This week's book giveaway is in the OCAJP 8 forum. We're giving away four copies of OCA Java SE 8 Programmer I Study Guide and have Edward Finegan & Robert Liguori on-line! See this thread for details.
ravi san wrote:
My java code has lines like System.out.println and System.err.println. I am new to this java as well as jsp. Just trying to get the results back. If you want I can post the java code. Please
System.out.print statements don't print to the HTML displayed page, they print to the Java console - for a Servlet Container this output can either be ignored or printed to a special output text / log file. The JSP will provide a specific output stream you need to write to in order to display to the user. All of this is a really bad idea, though. You should not have code like that in your JSP, at worst it should be in a normal Servlet (which can collect the output into variables, store those variables into a sufficiently small scope, and then forward control to the JSP for display).
The basic concept is your JSP should be display only. There is the ability to write Java code in JSP, but it is usually a bad idea. You use Servlets for control - servlets are like normal Java objects with methods for getting requests from web clients. The servlet can better handle the type of Java code you have (and error reporting), then when it is done call a JSP for displaying results. Even better than that might be a plain old java object (sometimes called POJO) which handles all the work, the Servlet creates it and passes into the JSP (assuming it would have 'get' methods for the parts that need to display in JSP). The benefit of this is you could test it in a local environment where error reporting is easier to understand than a web application. You can then use it in the JEE environment when you know it works. It also makes your JSP much simpler and easier to read (and better able to take advantage of JSTL tags and EL which you should eventually read about).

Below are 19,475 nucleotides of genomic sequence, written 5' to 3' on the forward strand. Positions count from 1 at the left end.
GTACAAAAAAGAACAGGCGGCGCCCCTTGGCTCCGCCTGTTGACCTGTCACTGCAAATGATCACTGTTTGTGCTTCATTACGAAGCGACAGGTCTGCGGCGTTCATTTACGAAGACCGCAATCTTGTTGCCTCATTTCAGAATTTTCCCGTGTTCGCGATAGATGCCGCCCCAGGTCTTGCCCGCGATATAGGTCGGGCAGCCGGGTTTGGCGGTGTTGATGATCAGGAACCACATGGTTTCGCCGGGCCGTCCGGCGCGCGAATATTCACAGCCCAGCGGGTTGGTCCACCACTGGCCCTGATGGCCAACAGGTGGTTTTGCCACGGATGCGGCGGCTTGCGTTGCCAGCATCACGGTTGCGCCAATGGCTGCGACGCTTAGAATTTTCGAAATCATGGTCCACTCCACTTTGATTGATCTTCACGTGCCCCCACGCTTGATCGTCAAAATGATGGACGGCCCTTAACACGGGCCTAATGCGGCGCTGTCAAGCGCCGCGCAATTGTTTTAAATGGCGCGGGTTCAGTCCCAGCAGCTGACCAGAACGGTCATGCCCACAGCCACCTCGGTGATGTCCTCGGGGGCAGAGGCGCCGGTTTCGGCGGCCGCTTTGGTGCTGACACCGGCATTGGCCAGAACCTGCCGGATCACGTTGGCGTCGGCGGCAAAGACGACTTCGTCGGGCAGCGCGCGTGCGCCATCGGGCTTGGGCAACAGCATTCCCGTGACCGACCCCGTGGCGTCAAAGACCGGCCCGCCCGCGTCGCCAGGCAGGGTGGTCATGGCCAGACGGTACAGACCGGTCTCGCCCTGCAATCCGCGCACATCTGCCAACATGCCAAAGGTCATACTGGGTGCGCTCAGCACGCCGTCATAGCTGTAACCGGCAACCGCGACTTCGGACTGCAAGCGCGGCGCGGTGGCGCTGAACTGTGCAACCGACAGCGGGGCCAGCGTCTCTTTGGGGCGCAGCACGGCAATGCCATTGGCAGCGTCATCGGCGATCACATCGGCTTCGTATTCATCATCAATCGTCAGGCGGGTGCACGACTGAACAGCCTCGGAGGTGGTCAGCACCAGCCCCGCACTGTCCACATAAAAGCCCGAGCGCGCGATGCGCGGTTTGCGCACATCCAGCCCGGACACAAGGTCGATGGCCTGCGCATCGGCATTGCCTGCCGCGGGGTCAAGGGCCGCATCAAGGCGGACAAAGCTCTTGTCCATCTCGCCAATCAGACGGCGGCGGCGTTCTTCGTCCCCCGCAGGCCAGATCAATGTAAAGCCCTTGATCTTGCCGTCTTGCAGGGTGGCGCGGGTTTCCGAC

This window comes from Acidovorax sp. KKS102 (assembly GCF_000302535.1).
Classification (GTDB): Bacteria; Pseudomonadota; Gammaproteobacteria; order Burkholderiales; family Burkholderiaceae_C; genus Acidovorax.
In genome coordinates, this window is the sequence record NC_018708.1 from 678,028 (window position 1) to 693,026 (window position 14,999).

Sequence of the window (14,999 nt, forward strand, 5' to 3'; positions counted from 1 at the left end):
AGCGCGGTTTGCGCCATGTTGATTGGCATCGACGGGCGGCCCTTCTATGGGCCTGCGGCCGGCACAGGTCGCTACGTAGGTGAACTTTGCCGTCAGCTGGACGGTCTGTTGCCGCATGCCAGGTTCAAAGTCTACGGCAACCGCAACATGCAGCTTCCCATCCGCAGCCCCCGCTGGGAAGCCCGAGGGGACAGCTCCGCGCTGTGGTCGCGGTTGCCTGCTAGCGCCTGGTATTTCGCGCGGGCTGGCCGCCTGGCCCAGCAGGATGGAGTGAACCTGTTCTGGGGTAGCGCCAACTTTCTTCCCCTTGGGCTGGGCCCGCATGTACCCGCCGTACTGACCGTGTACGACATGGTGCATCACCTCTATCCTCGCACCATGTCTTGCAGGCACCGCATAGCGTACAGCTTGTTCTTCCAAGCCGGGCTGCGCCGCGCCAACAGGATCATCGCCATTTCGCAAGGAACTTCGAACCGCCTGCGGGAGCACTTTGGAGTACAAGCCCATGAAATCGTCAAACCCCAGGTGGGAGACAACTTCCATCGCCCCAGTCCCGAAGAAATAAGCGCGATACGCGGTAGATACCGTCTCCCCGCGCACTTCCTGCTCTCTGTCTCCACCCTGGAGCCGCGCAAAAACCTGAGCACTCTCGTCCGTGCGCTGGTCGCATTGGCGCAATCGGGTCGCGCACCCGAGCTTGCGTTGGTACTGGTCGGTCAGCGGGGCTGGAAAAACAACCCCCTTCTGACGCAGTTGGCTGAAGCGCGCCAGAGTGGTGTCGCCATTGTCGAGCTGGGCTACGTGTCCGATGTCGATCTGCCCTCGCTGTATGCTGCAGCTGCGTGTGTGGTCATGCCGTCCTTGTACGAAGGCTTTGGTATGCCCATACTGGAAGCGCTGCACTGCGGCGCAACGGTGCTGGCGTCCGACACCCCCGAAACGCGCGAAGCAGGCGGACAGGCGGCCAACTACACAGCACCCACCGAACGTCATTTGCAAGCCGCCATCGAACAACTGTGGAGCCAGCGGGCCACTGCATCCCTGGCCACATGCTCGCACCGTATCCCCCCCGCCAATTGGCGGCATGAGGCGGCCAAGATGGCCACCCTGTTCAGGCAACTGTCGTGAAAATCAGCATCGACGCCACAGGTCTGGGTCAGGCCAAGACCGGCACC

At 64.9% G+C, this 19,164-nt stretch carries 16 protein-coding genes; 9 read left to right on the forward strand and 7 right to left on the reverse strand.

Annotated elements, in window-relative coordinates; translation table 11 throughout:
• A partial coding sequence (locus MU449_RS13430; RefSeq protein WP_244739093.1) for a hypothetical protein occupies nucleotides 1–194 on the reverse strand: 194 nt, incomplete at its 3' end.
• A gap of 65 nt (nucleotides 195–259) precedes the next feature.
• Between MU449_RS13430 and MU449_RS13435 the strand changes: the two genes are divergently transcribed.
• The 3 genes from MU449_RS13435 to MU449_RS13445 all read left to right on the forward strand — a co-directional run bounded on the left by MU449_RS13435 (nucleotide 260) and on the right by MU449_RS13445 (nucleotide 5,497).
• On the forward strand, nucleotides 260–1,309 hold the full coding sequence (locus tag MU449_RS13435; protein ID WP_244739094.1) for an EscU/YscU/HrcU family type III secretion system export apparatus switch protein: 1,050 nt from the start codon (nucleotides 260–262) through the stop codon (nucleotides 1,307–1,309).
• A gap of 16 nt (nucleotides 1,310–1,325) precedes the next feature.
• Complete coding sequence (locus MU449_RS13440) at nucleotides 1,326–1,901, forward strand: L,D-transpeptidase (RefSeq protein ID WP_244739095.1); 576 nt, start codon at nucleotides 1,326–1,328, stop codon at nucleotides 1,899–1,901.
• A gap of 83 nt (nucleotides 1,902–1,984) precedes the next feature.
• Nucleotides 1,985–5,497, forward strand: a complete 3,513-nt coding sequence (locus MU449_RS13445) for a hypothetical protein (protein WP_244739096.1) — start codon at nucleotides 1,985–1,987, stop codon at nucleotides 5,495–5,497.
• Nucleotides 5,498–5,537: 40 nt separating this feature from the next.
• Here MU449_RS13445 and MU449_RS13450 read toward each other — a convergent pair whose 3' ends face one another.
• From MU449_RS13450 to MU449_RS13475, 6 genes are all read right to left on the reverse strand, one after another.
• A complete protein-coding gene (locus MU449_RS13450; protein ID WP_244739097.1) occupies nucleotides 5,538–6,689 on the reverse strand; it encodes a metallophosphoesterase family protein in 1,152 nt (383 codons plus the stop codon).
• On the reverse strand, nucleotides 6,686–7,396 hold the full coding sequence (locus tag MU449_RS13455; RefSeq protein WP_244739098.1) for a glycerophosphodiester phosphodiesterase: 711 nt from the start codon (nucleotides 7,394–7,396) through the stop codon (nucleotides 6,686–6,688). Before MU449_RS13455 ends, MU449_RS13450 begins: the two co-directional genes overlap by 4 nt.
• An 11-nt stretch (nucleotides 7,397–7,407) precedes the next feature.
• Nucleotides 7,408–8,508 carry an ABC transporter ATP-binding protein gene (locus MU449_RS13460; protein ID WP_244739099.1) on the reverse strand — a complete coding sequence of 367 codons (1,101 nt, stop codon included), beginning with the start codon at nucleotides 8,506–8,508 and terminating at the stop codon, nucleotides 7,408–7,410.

I suggest doing a lot more reading. Start here: The Java EE Tutorial but getting a book on Java EE and reading it thoroughly is another good idea.
I don't think the problem is in the JSP - it's in the way you call your command. You should definitely read When Runtime.exec() won't. That call to waitFor() is probably hanging because the process' output buffer is full.